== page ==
He wasn't the snappiest dresser, nor was he the smoothest talker or even the most clever negotiator, but Don Kirshner was quite possibly one of the ten most successful and wealthiest men in the entertainment industry for much of the '60s and '70s. As the head of first Aldon Music, then Screen Gems publishing, Kirshner employed some of the best writers in the business including Carole King, Neil Diamond, and Tommy Boyce. The latter two artists played a large part in the success of another Kirshner creation, the pop group the Monkees.
Born in the Bronx, Kirshner attended New York's City College for a time before earning a B.A. in business administration. In the late '50s he made his first foray into the music industry as Connie Francis' manager. Both his songs and business suavity helped the torch singer go from a nobody to a hit artist. Tired of hustling to get songs published, though, Kirshner came up with an idea to capitalize on the widespread popularity of rock & roll. Sensing there were too many groups and too few quality songs to record, Kirshner, along with Al Nevins, formed a publishing house called Aldon Music, and gathered together all the best young writers in New York. Those unknown writers included Neil Sedaka, Neil Diamond, Carole King, Gerry Goffin, Cynthia Weil, Barry Mann, Jeff Barry, and Ellie Greenwich, among others. It was the old case of being in the right place at the right time and, though all involved were relatively unknown at the time, they would all go on to be giants in the industry.
Setting up shop in the Brill Building, Kirshner's staff of writers churned out hit song after hit song for such groups as the Drifters, the Ronettes, the Crystals, and the Shangri-Las, upping the standard of songwriting significantly in the process. Songs such as "Will You Still Love Me Tomorrow," "On Broadway," and "Locomotion" were just some of the longstanding hits published by Aldon Music. To cut out the middle man, and thereby rake in more dough, Kirshner also set up his own label, Dimension Records, to release his writers' songs. A songwriting institution and key to the development of rock & roll, the Brill Building sound ruled the charts for much of the early '60s before the Beatles landed and upped the criteria for songwriting even further by pushing artists to write their own material.
By the time Columbia bought Aldon Music, Kirshner was rich enough to retire, yet he stayed on at Columbia, becoming president of Screen Gems, the prestigious song publishing wing of Columbia Pictures. At Columbia Kirshner ran Screen Gems while overseeing both Dimension and his new endeavor, Colpix. In 1966, the enterprising Kirshner embarked on the second stage of his professional career when he developed America's answer to the Beatles. By creating the Monkees, a group assembled by placing advertisements in various trade papers, for the NBC network, Kirshner created a cute, lovable, slightly anti-establishment rock group that would parade around in a half-hour TV show while going on zany adventures à la the Beatles in A Hard Day's Night and Help! The kids loved it. And so did Columbia when they received the royalty checks from the Monkees' hits. Hiring the best writers on the West Coast like he had done in New York, Kirshner assembled a creative team that was second to none. Better yet, the show promoted the songs and vice versa. For the next three years the Monkees scored hit after hit with such songs as "Daydream Believer" and "Last Train to Clarksville," all published on the Kirshner-controlled Screen Gems, of course.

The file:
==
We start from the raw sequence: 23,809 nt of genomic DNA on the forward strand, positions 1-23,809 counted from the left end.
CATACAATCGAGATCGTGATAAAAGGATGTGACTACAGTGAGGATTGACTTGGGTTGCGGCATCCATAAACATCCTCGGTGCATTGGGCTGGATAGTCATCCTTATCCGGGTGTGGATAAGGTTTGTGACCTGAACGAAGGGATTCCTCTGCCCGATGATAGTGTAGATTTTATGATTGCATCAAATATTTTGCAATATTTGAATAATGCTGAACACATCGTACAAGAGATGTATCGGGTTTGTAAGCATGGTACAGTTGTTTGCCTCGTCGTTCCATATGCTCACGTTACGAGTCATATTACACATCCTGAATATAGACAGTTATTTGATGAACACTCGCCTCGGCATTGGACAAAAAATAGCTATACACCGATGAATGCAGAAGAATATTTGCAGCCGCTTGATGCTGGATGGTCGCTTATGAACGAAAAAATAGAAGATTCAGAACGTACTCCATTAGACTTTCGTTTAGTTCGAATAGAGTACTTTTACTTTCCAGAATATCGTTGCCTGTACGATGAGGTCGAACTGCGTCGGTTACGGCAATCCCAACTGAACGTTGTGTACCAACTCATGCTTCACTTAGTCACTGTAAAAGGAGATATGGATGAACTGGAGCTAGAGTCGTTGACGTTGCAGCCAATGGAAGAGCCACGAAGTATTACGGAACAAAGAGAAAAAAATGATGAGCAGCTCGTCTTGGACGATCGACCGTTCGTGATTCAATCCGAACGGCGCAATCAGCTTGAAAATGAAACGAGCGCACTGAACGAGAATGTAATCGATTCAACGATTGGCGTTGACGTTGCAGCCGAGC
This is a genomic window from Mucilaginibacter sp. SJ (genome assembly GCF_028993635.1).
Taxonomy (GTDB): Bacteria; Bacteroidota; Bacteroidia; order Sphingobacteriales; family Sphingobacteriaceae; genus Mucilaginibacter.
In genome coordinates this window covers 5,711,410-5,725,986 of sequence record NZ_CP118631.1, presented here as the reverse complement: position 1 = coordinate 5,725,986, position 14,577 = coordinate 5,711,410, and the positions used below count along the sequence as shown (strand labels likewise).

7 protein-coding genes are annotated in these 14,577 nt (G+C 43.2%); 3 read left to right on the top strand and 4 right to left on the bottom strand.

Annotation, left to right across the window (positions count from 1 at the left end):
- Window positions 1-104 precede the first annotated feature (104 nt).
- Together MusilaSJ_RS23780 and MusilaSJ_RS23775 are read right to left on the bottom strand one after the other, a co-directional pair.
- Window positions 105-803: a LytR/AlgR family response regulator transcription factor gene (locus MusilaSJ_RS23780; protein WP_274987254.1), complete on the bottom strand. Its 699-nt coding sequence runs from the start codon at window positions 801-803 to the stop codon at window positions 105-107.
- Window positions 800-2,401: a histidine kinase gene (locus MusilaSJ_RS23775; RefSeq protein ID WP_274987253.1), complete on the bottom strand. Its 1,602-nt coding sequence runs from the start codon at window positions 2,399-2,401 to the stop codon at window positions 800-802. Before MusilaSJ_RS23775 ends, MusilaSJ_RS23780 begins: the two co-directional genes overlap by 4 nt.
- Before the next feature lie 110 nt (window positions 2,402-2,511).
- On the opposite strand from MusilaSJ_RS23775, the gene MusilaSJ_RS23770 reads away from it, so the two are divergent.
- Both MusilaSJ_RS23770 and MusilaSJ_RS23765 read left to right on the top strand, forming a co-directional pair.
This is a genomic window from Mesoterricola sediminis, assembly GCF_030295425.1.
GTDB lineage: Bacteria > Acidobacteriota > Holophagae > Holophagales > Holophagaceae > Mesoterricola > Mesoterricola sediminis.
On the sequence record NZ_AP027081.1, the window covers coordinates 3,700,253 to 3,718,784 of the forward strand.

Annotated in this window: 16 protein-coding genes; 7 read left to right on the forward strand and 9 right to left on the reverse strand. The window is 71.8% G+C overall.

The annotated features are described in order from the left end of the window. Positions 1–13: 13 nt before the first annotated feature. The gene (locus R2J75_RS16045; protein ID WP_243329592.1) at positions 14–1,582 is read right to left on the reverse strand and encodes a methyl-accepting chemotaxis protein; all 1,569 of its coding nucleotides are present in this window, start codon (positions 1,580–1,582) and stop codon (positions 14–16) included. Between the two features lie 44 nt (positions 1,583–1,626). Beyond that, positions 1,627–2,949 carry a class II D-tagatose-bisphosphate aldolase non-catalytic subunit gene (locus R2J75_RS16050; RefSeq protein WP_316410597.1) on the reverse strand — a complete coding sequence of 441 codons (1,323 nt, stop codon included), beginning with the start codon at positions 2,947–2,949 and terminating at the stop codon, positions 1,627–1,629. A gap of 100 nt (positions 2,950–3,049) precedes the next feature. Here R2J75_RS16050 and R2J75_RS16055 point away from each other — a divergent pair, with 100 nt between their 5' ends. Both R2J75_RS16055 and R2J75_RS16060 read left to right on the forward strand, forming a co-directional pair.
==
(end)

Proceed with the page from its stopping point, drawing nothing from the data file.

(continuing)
After the Monkees ran their course, Kirshner formed Don Kirshner Productions in 1973 to produce his successful Don Kirshner's Rock Concert series. By then a music and TV mogul, Kirshner formed the aptly named Kirshner Records as a vehicle for Kansas, the new band he signed. As with everything the exec had been involved with, Kansas became a top-rated group, if not critically, then commercially. The Rock Concert series ran for several years before Kirshner eventually moved away from rock & roll and into TV production in the mid-'70s. With the advent of MTV and the changing landscape of popular music, Kirshner still remained in the woodwork for much of the next several decades. In any case, his achievements in the '60s and '70s certainly earned him the right to exit the industry a winner. Don Kirshner died of heart failure in Boca Raton, FL on January 17, 2011; he was 76 years old.